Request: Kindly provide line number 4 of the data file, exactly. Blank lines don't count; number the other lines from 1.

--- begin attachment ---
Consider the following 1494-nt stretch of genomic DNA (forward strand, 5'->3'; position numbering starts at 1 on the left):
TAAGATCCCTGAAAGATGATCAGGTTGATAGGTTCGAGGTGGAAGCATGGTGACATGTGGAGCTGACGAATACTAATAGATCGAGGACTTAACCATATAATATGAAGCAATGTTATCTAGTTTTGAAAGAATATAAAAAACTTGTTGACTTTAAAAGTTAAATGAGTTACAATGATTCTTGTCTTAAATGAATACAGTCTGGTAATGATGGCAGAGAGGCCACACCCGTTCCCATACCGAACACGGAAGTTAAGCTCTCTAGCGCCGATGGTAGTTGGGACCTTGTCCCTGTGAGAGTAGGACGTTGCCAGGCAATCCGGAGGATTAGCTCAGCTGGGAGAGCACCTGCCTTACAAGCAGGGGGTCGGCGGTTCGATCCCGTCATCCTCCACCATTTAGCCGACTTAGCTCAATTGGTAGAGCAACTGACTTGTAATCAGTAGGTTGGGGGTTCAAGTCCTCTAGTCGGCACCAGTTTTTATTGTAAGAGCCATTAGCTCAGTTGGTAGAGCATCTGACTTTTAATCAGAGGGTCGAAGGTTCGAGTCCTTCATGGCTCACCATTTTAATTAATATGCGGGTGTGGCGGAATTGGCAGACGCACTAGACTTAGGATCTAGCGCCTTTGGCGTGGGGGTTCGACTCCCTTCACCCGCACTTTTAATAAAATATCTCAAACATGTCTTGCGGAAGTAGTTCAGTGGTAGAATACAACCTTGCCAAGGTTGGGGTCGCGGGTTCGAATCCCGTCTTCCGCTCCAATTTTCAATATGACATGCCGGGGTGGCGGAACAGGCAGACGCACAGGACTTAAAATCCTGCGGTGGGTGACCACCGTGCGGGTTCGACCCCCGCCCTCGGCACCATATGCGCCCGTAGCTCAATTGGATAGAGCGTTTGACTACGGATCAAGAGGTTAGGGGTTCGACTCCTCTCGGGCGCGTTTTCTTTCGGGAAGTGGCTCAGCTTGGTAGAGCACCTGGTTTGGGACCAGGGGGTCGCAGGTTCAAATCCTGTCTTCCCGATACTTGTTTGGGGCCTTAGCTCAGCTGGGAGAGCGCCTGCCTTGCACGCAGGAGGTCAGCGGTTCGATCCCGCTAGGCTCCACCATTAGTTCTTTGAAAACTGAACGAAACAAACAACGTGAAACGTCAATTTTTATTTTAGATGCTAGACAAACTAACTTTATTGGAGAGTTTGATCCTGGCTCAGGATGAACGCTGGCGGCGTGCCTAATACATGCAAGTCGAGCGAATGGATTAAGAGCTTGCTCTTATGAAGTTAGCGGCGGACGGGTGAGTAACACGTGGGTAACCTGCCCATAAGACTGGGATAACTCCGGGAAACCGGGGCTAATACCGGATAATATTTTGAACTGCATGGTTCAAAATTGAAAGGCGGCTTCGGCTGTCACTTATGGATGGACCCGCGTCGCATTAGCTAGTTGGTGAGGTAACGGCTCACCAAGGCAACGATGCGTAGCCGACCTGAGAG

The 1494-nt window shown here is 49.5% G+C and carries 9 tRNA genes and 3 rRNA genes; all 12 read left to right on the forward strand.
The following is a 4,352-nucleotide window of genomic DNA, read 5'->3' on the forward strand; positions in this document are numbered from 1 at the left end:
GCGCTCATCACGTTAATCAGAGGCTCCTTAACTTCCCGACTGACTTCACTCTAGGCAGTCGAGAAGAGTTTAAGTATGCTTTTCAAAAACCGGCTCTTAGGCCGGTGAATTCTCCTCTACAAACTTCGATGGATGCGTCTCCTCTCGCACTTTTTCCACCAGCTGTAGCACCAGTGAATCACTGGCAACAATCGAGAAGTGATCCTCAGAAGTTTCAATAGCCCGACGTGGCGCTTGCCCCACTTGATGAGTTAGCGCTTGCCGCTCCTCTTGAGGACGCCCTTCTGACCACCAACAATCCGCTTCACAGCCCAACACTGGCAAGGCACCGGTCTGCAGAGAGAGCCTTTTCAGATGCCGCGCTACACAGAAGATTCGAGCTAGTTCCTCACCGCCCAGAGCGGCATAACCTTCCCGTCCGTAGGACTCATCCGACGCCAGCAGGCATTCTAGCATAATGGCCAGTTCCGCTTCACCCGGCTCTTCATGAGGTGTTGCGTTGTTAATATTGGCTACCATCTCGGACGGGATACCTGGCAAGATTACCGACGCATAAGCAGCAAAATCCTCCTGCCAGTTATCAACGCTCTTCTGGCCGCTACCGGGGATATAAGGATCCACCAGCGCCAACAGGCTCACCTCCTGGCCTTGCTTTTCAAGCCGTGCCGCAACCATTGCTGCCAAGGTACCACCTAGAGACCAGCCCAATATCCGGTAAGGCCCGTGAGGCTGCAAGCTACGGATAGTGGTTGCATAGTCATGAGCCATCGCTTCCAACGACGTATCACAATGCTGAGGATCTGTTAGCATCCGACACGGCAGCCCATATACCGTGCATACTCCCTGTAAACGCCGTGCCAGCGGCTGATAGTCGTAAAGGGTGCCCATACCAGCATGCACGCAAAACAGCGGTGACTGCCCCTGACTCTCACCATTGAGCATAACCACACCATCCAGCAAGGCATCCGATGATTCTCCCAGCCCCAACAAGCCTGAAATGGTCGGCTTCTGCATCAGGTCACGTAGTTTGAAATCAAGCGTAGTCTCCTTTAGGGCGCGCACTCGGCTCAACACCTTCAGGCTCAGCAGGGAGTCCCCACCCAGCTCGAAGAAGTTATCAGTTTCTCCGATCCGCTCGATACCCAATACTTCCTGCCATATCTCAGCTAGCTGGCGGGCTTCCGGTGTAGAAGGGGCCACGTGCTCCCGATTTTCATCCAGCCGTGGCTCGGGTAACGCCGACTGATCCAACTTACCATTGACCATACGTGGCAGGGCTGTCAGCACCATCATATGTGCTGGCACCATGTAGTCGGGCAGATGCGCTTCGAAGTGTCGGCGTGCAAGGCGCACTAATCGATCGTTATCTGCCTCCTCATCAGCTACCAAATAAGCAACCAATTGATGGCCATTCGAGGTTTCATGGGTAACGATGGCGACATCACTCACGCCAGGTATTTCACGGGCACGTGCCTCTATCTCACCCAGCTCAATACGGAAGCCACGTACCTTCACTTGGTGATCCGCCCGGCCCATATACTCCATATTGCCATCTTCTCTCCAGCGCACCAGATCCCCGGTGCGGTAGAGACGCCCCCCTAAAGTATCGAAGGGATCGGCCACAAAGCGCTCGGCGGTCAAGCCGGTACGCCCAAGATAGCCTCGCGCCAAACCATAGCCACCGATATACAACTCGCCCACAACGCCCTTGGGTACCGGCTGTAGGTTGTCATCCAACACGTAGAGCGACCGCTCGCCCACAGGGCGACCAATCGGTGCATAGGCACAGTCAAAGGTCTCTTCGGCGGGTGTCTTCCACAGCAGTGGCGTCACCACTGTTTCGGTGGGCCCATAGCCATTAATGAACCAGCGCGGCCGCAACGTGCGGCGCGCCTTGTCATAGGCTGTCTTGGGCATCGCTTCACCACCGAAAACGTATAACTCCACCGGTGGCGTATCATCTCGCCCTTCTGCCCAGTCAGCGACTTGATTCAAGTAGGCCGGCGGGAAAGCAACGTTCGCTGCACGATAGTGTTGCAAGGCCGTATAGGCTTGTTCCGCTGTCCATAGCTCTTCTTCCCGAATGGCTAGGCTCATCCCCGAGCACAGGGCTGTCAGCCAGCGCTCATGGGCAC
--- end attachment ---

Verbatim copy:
The following is a 4,352-nucleotide window of genomic DNA, read 5'->3' on the forward strand; positions in this document are numbered from 1 at the left end: